The original point of the article was essentially about using the SQL Server 2005 client tools to manage SQL Server 2000 instances. Based on my experiences of the past few months, I say that doing this is a big mistake.
The SQL Server 2000 client tools were for all intents and purposes "second generation" -- 2.0 versions, revamped and revised from SQL Server 7.0. From what little I've heard, the SQL Server 2005 client tools were rewritten from the ground up in .Net 2.0 (which some say explains why they're so darn slow). Thus: on the one hand, no way could they recreate *everything* in their brand-new rewrite on the first go; on the other, maybe the original (C++?) coders cashed in their stock options, and MS had to recruit a fresh batch of college students.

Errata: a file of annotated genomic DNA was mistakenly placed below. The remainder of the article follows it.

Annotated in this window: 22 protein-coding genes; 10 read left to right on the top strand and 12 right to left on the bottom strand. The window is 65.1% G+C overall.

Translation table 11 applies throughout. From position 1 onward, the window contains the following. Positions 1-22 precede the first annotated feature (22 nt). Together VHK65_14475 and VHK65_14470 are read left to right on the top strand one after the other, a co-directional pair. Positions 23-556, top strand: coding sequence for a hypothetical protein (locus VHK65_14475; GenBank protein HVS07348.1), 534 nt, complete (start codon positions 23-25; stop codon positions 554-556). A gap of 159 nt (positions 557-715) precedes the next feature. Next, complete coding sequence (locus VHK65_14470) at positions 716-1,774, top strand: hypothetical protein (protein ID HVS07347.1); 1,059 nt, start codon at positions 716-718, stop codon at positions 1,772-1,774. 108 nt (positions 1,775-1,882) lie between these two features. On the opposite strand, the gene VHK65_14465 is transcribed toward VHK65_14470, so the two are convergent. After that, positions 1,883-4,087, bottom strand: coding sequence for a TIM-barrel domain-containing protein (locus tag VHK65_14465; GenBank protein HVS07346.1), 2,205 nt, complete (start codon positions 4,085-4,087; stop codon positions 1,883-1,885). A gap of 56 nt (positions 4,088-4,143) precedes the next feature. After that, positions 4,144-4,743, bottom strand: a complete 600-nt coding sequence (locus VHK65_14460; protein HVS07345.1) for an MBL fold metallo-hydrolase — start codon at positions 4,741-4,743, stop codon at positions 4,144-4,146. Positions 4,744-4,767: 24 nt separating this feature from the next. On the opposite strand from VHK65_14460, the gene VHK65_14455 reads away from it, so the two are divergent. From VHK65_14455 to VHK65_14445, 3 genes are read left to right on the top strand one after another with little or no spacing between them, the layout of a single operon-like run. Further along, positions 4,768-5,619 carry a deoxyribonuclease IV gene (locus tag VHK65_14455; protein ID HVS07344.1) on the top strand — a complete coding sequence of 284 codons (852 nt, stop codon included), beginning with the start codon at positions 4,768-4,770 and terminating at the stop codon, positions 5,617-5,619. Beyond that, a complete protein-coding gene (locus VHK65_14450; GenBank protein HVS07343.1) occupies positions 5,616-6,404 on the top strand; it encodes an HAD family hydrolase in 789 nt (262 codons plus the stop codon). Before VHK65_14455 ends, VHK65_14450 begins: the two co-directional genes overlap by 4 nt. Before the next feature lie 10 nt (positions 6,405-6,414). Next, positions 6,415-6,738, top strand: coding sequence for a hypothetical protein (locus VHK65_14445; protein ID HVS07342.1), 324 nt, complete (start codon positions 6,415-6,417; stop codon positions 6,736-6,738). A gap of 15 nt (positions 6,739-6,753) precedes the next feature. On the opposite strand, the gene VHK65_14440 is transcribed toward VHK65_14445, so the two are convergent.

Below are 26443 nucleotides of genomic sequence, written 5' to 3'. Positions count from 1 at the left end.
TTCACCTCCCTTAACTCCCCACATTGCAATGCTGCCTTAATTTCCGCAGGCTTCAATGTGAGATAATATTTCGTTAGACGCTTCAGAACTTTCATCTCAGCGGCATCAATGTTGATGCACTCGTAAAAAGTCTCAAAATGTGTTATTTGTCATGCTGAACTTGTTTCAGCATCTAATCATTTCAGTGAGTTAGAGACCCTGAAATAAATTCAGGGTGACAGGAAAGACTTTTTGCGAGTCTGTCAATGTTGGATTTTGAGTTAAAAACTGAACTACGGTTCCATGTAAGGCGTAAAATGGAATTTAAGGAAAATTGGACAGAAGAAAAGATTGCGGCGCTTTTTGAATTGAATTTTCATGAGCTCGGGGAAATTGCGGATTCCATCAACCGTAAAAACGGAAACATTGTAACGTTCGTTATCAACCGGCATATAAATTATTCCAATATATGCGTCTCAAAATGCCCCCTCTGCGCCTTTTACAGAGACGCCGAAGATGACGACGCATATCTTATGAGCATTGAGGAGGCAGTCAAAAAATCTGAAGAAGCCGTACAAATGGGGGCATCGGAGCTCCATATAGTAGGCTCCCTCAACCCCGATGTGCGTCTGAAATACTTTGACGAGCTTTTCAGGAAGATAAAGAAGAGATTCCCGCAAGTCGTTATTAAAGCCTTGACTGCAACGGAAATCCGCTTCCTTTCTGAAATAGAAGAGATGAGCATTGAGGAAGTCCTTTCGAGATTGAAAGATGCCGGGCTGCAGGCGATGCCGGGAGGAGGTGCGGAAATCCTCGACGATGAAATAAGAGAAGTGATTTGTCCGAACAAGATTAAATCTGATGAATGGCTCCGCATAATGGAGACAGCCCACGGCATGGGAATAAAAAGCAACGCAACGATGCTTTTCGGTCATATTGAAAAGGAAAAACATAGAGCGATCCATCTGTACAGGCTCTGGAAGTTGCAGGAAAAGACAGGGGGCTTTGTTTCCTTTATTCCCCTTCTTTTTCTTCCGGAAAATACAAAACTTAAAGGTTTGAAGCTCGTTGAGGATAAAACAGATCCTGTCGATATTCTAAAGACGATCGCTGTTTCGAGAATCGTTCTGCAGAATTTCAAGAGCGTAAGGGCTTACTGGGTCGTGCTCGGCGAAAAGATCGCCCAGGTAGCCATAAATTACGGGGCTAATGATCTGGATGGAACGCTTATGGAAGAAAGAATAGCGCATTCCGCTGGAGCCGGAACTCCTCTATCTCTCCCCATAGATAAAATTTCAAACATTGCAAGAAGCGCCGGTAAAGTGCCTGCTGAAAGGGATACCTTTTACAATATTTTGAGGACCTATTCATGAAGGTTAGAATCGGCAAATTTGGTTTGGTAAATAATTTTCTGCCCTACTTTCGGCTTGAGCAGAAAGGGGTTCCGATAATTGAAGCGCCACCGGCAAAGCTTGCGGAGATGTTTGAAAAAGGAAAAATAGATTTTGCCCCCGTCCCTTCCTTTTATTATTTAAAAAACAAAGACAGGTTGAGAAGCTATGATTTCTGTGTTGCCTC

[I'll site the interview by Rick Chapman with Joel Spolsky that he included in the back of his (Champamn's) book "In Search of Stupidity" for why the "rebuild from the gound up" trick is so very dangerous. Can't find it online, alas.]
Anyway, my point and strong recommendation is this: manage SQL 2005 instances with the SQL 2005 client tools, and manage the SQL 2000 instances with the SQL 2000 client tools. It makes no sense to manage 2000 in 2005 *if* you have no 2005 instances to support as well. (And if I did, I'd have both sets of client tools available, if only to maintain my sanity.)